In JM Finn & Co Ltd v Thomas Brook Holliday [2013] EWHC 3450 (QB), the High Court granted an injunction to keep an employee on garden leave for the whole of his 12 month notice period.

Mr Holliday was employed by JM Finn & Co Ltd ("the firm") as a stockbroker. Since joining the firm in 1999 he had developed very strong connections with many of the firm's clients.  His employment contract contained a mutual 12 month notice period and a clause giving the firm the right to place him on garden leave for the duration of the notice period.  In July 2013, Mr Holliday resigned after receiving a job offer from one of the firm's competitors.  The firm relied on its contractual right to place him on garden leave with immediate effect for the duration of his notice period.  Shortly afterwards, Mr Holliday alleged that the firm was in fundamental breach of contract in failing to send him briefing notes he had requested.  He informed the firm that he was therefore no longer bound by his employment contract and would start working for the competitor in August 2013.  He also expressed his intention to try to persuade the firm's clients who he had previously dealt with to transfer their business to the competitor.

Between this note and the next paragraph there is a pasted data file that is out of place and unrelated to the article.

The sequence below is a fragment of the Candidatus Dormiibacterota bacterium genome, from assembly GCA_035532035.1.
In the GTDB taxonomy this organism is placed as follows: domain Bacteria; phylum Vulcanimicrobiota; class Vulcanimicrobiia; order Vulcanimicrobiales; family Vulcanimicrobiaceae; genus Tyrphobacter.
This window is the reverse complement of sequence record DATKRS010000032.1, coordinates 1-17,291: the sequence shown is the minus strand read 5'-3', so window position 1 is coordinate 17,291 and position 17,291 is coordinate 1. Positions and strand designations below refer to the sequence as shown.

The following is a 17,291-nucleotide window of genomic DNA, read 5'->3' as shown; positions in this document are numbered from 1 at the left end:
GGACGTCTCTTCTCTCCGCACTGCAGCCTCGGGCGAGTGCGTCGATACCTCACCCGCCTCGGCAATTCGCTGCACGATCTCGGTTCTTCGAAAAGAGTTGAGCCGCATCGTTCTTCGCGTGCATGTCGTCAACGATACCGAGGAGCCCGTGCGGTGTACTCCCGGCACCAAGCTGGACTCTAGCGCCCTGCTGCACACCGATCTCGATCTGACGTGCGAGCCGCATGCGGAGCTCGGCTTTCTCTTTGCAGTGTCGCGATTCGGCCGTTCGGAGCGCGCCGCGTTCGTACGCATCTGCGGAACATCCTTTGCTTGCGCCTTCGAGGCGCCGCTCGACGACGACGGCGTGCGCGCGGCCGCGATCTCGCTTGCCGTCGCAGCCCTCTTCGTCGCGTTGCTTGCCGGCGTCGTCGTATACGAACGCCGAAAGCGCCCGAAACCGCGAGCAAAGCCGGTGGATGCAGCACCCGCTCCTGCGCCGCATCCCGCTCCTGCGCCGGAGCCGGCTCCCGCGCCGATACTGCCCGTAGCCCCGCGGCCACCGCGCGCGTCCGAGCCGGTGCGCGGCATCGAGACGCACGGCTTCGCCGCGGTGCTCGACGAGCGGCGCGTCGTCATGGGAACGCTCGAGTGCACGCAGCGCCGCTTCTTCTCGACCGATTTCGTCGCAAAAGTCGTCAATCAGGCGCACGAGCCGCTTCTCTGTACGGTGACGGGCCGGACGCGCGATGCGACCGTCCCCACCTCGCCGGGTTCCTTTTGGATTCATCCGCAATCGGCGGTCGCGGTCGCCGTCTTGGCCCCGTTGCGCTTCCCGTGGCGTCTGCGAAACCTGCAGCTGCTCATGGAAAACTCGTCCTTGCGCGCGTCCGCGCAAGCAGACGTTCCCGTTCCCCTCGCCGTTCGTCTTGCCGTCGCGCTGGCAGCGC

The High Court granted the firm an injunction to keep Mr Holliday on garden leave for the remainder of his notice period, i.e. until July 2014, thereby preventing him from joining the competitor until then.  The Court found that the firm had proved that this was no more than was reasonably necessary to protect its legitimate business interest of maintaining a connection with its clients who had previously dealt with Mr Holliday.  The Court found there was a strong risk that Mr Holliday would be able to ‘charm' many of the firm's clients if he was allowed access to them in the near future, in particular as he had actively tried to divert a business opportunity from the firm to the competitor in the lead up to the trial.  The Court also took into account the fact that Mr Holliday had agreed to the 12 month notice period and had sought legal advice on it.

This is encouraging for employers (given that, until now, it has been considered difficult to enforce garden leave for more than 6 months) but it should be remembered that cases dealing with employee restrictions on termination (e.g. garden leave or restrictive covenants) will always be fact and context specific – what may be reasonable in one case may not necessarily be in another.